Astronomy


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Artists impression of ʻOumuamua courtesy M Kornmesser/ESO

Essay/
Astronomy
Contact

An alien-made artefact or just interstellar debris? What ʻOumuamua says about how science works when data is scarce

Matthew Bothwell

Saturn’s rings were discovered by Christiaan Huygens in 1659. This image was taken by the Cassini-Huygens mission in 2016 and shows the entire north pole bathed in the continuous sunlight of summer. Photo Courtesy NASA/JPL

Essay/
History of science
Huygens, senior and junior

How a father’s mere curiosity about nature evolved during the Dutch Golden Age into the son’s focused scientific enquiry

Hugh Aldersey-Williams

Photo by Wang Zheng/Getty

Essay/
Space exploration
Do we send the goo?

The ability to stir new life into being, all across the Universe, compels us to ask why life matters in the first place

Betül Kaçar

Viewed from the International Space Station, stars glitter in the night sky above the Earth’s atmospheric glow. Photo courtesy Nasa

Essay/
Cosmology
Big space

Our planet is a tiny porthole, looking over a cosmic sea. Can we learn what lies beyond our own horizons of perception?

Katie Mack

A facsimile of the Carta marina (1539) by Olaus Magnus. Photo courtesy Wikipedia

Essay/
Astronomy
Here be black holes

Like sea monsters on premodern maps, deep-space images are science’s fanciful means to chart the edges of the known world

Surekha Davies

A section of the Andromeda galaxy M31, from the largest and most detailed image ever taken with the Hubble telescope. The full image shows more than 100 million stars stretching across more than 40,000 light years. Photo courtesy NASA, ESA, J Dalcanton, B F Williams, L C Johnson (University of Washington), the PHAT team and R Gendler

Essay/
Astronomy
Does dark matter exist?

Dark matter is the most ubiquitous thing physicists have never found: it’s time to consider alternative explanations

Ramin Skibba

Planetary System. Eclipse of the Sun. The Moon. The Zodiacal Light. Meteoric Shower. From Yaggy’s Geographical Study, 1887. Courtesy the David Rumsey Map Collection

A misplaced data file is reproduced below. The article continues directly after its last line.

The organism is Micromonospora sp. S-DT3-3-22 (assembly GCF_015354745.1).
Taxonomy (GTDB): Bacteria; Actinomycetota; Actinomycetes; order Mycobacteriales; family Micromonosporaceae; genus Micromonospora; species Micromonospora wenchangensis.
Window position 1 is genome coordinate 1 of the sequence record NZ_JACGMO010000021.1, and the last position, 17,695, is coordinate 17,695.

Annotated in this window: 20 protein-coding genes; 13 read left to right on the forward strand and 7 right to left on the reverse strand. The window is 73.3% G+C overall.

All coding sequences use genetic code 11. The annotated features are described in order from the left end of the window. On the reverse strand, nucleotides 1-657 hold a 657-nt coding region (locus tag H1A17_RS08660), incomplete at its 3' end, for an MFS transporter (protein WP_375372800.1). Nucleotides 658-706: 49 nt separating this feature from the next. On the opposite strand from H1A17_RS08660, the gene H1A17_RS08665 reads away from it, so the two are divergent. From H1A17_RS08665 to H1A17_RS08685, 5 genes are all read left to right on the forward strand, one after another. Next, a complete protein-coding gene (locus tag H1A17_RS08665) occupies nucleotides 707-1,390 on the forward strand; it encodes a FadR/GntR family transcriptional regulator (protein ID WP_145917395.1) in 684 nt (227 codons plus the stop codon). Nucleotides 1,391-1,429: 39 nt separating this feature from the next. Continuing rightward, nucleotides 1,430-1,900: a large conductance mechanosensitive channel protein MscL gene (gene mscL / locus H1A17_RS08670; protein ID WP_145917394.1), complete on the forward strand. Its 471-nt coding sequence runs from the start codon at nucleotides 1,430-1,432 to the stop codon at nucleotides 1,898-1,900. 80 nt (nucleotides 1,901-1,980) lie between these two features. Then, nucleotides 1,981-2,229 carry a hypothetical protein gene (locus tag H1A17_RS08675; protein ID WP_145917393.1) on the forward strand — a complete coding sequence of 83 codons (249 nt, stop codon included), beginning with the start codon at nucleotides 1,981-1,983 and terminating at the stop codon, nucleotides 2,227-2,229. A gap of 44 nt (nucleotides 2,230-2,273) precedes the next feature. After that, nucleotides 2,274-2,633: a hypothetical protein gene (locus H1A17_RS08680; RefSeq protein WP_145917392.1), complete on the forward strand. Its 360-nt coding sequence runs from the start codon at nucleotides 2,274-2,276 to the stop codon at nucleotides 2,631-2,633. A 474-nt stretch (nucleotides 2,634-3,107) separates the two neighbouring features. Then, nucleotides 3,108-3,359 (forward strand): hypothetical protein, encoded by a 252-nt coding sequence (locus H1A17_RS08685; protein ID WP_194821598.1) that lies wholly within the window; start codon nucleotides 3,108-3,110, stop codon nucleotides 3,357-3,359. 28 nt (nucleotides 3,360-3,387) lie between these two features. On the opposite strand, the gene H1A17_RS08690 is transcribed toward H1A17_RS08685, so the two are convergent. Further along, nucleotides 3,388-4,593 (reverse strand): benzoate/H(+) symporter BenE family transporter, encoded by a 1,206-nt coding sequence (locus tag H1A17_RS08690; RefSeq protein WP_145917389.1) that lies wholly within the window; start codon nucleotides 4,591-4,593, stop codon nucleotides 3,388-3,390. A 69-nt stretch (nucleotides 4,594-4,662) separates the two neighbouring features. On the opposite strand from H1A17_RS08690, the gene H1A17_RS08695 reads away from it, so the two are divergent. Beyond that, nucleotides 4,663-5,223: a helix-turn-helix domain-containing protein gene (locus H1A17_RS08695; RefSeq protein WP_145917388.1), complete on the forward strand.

Essay/
History of science
Naming the Universe

How the quick thinking of internationally minded astronomers avoided stamping the solar system with petty European rivalries

Stephen Case

The Hubble Ultra Deep Field of nearly 10,000 galaxies, taken in 2004. The snapshot includes galaxies of various ages, sizes, shapes and colours. The smallest, reddest galaxies may be among the most distant known, existing when the Universe was just 800 million years old. Photo courtesy NASA, ESA, and S Beckwith (STScI) and the HUDF Team

Essay/
Astronomy
Monsters in the dark

The Universe’s biggest galaxies could hold the key to the birth of the cosmos. Why are these behemoths so hard to find?

Matthew Bothwell

The 29 May 1919 solar eclipse taken by the British astronomer Arthur Eddington (1882-1944), confirmed Einstein’s theory of general relativity. The stars near the Sun appear slightly shifted because their light is curved by its gravitational field. Príncipe Island, Gulf of Guinea. Royal Astronomical Society/Science Photo Library

Essay/
History of science
Curving the Universe

A century ago, a team of scientists chased the arc of starlight across a total eclipse to prove Einstein right on relativity

Matthew Stanley

Europa as photographed by the Galileo spacecraft. Photo courtesy NASA/JPL-Caltech/SETI Institute

Essay/
Astronomy
Our aquatic universe

We know that the Universe is awash with watery moons and planets. How can we pinpoint which of them could support life?

Tim Folger